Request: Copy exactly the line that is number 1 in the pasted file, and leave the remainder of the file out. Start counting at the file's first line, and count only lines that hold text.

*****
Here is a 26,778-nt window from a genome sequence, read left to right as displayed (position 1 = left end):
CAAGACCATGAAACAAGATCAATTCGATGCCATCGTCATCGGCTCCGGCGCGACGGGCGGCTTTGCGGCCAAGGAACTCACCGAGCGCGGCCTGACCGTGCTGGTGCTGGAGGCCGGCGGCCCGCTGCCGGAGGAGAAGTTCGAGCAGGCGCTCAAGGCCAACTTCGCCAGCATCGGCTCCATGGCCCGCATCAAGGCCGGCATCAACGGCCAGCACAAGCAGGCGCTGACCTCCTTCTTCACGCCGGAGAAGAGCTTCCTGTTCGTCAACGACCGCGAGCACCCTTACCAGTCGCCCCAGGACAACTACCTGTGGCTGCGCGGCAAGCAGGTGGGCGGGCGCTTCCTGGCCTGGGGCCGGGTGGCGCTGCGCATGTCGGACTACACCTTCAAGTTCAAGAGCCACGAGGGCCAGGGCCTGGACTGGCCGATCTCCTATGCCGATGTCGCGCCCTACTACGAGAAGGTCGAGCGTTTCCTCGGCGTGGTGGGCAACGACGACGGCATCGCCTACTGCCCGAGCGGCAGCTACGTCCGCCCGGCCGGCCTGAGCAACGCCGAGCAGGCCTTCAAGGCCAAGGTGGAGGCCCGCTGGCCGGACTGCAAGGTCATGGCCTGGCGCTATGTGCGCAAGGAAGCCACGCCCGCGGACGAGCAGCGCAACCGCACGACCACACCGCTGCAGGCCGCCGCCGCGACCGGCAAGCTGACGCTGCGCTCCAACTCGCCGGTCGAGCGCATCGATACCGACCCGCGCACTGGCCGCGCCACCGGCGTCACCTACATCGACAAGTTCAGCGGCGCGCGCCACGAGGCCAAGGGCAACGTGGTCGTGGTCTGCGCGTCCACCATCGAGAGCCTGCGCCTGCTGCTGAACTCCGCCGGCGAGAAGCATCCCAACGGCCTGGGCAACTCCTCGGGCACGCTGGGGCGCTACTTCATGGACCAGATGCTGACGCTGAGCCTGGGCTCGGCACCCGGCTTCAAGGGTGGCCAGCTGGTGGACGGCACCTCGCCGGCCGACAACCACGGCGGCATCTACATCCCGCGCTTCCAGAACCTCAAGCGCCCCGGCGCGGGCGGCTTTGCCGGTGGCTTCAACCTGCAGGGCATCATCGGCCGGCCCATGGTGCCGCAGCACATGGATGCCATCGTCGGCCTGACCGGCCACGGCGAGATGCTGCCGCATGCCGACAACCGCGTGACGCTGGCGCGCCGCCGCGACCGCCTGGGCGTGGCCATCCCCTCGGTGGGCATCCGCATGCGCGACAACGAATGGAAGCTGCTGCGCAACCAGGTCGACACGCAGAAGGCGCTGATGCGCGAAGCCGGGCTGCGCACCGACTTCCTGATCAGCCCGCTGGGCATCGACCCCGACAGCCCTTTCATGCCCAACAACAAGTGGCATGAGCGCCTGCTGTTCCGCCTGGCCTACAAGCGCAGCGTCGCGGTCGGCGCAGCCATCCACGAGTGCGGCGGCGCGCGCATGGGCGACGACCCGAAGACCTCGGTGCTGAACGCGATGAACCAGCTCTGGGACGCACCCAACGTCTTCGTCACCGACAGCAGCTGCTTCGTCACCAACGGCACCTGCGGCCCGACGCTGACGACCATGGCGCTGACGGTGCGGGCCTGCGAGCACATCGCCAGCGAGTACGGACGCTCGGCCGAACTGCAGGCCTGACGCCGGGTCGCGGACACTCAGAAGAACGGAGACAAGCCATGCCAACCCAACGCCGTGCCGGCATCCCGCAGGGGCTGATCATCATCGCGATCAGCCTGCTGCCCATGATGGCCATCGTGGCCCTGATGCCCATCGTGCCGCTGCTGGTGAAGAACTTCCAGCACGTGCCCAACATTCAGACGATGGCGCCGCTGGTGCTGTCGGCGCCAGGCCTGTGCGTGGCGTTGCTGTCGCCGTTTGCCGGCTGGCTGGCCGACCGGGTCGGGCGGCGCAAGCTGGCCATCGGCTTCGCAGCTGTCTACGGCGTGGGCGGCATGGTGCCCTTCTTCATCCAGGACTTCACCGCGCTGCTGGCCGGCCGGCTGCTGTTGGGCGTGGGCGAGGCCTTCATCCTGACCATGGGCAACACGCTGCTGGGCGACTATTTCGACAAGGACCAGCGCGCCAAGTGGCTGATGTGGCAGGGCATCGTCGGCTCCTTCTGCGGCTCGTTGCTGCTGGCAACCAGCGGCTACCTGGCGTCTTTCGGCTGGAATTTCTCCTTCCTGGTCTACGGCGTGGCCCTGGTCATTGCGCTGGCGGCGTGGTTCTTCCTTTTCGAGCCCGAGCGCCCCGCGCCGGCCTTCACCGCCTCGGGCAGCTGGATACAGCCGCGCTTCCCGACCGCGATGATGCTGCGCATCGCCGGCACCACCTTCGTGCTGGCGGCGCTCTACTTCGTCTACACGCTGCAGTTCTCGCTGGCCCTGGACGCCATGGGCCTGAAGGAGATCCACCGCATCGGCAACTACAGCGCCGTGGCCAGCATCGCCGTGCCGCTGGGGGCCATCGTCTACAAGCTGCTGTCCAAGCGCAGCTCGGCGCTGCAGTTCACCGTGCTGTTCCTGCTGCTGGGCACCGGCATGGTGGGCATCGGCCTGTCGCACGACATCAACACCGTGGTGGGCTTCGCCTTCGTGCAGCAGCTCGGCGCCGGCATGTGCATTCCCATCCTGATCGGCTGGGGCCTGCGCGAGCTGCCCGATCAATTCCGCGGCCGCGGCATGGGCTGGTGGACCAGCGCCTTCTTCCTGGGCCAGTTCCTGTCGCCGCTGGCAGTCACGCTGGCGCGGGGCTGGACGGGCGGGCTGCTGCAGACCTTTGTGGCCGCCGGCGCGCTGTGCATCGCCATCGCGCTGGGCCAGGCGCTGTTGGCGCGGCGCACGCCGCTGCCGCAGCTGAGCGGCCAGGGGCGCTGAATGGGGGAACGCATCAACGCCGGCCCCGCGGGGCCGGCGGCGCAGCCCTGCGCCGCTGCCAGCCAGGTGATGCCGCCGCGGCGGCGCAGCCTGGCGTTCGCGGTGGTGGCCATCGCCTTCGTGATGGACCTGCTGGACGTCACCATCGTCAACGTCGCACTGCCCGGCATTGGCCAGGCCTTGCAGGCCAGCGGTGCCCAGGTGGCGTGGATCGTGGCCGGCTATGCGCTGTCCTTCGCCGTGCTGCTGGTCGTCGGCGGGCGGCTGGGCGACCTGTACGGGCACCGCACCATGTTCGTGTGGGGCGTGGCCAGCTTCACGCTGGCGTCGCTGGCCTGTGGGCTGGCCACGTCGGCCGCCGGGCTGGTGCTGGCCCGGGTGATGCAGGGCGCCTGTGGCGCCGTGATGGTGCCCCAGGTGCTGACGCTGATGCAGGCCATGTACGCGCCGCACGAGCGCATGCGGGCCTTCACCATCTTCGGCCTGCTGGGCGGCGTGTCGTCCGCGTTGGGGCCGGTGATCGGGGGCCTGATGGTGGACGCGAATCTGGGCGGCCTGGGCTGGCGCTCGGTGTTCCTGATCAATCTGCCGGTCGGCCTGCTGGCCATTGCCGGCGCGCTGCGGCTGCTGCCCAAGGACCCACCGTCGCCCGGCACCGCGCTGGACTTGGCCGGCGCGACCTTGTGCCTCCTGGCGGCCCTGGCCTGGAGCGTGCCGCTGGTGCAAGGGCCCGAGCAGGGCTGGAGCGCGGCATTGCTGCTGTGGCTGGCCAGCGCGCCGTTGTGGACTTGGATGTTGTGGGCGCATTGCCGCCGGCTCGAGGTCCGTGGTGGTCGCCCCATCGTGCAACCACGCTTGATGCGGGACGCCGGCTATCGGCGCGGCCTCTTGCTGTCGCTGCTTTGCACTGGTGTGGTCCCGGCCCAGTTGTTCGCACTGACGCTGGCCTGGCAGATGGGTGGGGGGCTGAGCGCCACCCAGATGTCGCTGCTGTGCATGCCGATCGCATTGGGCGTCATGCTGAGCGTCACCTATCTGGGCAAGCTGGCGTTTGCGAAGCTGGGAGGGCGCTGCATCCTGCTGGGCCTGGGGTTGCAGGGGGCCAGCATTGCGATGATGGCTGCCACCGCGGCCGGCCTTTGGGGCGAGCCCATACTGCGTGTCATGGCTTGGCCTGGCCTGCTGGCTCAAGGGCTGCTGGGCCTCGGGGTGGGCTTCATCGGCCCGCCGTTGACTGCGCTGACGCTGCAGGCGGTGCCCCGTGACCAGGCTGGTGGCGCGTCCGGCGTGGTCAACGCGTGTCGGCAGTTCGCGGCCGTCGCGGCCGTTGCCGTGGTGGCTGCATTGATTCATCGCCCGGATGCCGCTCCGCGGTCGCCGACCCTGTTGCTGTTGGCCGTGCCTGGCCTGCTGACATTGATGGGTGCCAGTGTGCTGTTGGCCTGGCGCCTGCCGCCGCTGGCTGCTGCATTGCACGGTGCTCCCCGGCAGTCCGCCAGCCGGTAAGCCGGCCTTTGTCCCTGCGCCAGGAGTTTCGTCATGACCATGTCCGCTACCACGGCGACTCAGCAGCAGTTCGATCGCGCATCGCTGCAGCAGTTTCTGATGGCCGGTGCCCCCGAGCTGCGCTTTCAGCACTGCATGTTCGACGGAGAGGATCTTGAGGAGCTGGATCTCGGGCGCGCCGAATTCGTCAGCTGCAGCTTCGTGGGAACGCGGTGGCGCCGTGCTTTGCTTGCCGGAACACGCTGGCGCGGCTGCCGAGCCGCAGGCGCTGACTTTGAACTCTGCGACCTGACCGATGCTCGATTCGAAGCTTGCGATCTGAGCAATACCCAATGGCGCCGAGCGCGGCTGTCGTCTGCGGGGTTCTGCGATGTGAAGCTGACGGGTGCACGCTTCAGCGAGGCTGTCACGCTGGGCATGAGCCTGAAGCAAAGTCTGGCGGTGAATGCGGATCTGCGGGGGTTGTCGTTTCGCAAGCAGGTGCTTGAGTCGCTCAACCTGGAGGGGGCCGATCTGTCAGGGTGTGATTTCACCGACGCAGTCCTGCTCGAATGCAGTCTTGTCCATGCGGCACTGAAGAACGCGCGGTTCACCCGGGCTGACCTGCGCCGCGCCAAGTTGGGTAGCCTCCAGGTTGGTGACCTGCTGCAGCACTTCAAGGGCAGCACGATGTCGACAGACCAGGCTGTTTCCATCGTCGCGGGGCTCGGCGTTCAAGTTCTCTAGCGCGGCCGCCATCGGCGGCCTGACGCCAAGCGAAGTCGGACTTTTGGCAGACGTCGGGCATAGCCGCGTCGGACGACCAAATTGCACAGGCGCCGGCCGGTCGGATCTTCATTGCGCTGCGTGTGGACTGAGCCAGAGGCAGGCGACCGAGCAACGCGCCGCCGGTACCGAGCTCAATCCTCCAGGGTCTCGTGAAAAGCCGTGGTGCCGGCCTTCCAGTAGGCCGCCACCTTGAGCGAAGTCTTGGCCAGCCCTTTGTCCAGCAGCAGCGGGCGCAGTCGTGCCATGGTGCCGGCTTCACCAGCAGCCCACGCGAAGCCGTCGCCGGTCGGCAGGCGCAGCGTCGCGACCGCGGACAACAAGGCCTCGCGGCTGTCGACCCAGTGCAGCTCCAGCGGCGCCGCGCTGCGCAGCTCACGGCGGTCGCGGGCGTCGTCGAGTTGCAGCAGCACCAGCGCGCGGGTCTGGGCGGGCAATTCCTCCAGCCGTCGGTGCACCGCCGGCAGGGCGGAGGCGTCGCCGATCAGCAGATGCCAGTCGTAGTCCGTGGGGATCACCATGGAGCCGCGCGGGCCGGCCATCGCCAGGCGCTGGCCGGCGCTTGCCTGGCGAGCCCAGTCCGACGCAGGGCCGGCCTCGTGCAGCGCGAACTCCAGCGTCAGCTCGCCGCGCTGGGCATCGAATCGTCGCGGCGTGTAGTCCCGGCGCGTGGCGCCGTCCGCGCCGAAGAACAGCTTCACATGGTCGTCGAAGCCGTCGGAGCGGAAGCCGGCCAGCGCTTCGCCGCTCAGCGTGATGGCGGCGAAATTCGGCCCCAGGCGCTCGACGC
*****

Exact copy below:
Here is a 26,778-nt window from a genome sequence, read left to right as displayed (position 1 = left end):